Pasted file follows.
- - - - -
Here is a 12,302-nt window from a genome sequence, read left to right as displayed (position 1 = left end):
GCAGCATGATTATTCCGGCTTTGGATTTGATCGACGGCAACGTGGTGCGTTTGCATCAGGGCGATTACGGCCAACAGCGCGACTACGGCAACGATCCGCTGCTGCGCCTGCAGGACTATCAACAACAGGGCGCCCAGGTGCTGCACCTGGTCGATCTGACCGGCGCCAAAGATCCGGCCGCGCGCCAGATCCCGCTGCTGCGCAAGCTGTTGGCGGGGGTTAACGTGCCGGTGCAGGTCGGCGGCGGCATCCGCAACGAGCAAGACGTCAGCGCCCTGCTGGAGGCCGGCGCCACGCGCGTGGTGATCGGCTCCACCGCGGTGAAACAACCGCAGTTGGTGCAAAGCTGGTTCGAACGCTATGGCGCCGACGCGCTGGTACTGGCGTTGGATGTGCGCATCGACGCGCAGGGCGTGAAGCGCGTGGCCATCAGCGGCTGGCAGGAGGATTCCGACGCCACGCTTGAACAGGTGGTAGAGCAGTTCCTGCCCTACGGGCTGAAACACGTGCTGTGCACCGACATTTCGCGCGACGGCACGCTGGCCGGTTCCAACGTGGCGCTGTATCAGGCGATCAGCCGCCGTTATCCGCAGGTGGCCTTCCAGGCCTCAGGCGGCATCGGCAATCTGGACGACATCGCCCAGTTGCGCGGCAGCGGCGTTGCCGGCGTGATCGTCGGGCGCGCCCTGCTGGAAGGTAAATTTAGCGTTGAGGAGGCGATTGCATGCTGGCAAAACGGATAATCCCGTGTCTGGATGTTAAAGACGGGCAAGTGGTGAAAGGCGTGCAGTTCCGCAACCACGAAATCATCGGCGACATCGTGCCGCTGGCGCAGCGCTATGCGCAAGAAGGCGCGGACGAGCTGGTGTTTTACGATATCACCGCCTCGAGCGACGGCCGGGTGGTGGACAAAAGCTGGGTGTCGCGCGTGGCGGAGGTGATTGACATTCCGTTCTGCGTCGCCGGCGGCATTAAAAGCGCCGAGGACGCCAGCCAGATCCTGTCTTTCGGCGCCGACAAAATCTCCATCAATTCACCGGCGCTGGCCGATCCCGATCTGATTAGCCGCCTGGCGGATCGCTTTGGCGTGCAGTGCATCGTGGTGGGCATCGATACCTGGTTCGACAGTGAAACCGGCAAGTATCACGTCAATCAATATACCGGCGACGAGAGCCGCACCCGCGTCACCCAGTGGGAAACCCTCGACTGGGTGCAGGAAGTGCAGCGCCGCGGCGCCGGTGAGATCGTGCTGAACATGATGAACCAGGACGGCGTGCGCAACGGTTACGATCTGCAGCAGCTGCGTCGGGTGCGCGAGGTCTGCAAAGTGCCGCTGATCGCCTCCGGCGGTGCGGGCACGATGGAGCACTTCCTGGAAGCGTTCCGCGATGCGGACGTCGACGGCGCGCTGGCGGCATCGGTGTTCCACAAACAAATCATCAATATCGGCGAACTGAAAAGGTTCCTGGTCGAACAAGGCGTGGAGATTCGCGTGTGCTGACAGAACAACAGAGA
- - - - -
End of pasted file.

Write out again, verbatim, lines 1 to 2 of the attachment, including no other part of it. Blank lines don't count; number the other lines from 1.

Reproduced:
Here is a 12,302-nt window from a genome sequence, read left to right as displayed (position 1 = left end):
GCAGCATGATTATTCCGGCTTTGGATTTGATCGACGGCAACGTGGTGCGTTTGCATCAGGGCGATTACGGCCAACAGCGCGACTACGGCAACGATCCGCTGCTGCGCCTGCAGGACTATCAACAACAGGGCGCCCAGGTGCTGCACCTGGTCGATCTGACCGGCGCCAAAGATCCGGCCGCGCGCCAGATCCCGCTGCTGCGCAAGCTGTTGGCGGGGGTTAACGTGCCGGTGCAGGTCGGCGGCGGCATCCGCAACGAGCAAGACGTCAGCGCCCTGCTGGAGGCCGGCGCCACGCGCGTGGTGATCGGCTCCACCGCGGTGAAACAACCGCAGTTGGTGCAAAGCTGGTTCGAACGCTATGGCGCCGACGCGCTGGTACTGGCGTTGGATGTGCGCATCGACGCGCAGGGCGTGAAGCGCGTGGCCATCAGCGGCTGGCAGGAGGATTCCGACGCCACGCTTGAACAGGTGGTAGAGCAGTTCCTGCCCTACGGGCTGAAACACGTGCTGTGCACCGACATTTCGCGCGACGGCACGCTGGCCGGTTCCAACGTGGCGCTGTATCAGGCGATCAGCCGCCGTTATCCGCAGGTGGCCTTCCAGGCCTCAGGCGGCATCGGCAATCTGGACGACATCGCCCAGTTGCGCGGCAGCGGCGTTGCCGGCGTGATCGTCGGGCGCGCCCTGCTGGAAGGTAAATTTAGCGTTGAGGAGGCGATTGCATGCTGGCAAAACGGATAATCCCGTGTCTGGATGTTAAAGACGGGCAAGTGGTGAAAGGCGTGCAGTTCCGCAACCACGAAATCATCGGCGACATCGTGCCGCTGGCGCAGCGCTATGCGCAAGAAGGCGCGGACGAGCTGGTGTTTTACGATATCACCGCCTCGAGCGACGGCCGGGTGGTGGACAAAAGCTGGGTGTCGCGCGTGGCGGAGGTGATTGACATTCCGTTCTGCGTCGCCGGCGGCATTAAAAGCGCCGAGGACGCCAGCCAGATCCTGTCTTTCGGCGCCGACAAAATCTCCATCAATTCACCGGCGCTGGCCGATCCCGATCTGATTAGCCGCCTGGCGGATCGCTTTGGCGTGCAGTGCATCGTGGTGGGCATCGATACCTGGTTCGACAGTGAAACCGGCAAGTATCACGTCAATCAATATACCGGCGACGAGAGCCGCACCCGCGTCACCCAGTGGGAAACCCTCGACTGGGTGCAGGAAGTGCAGCGCCGCGGCGCCGGTGAGATCGTGCTGAACATGATGAACCAGGACGGCGTGCGCAACGGTTACGATCTGCAGCAGCTGCGTCGGGTGCGCGAGGTCTGCAAAGTGCCGCTGATCGCCTCCGGCGGTGCGGGCACGATGGAGCACTTCCTGGAAGCGTTCCGCGATGCGGACGTCGACGGCGCGCTGGCGGCATCGGTGTTCCACAAACAAATCATCAATATCGGCGAACTGAAAAGGTTCCTGGTCGAACAAGGCGTGGAGATTCGCGTGTGCTGACAGAACAACAGAGA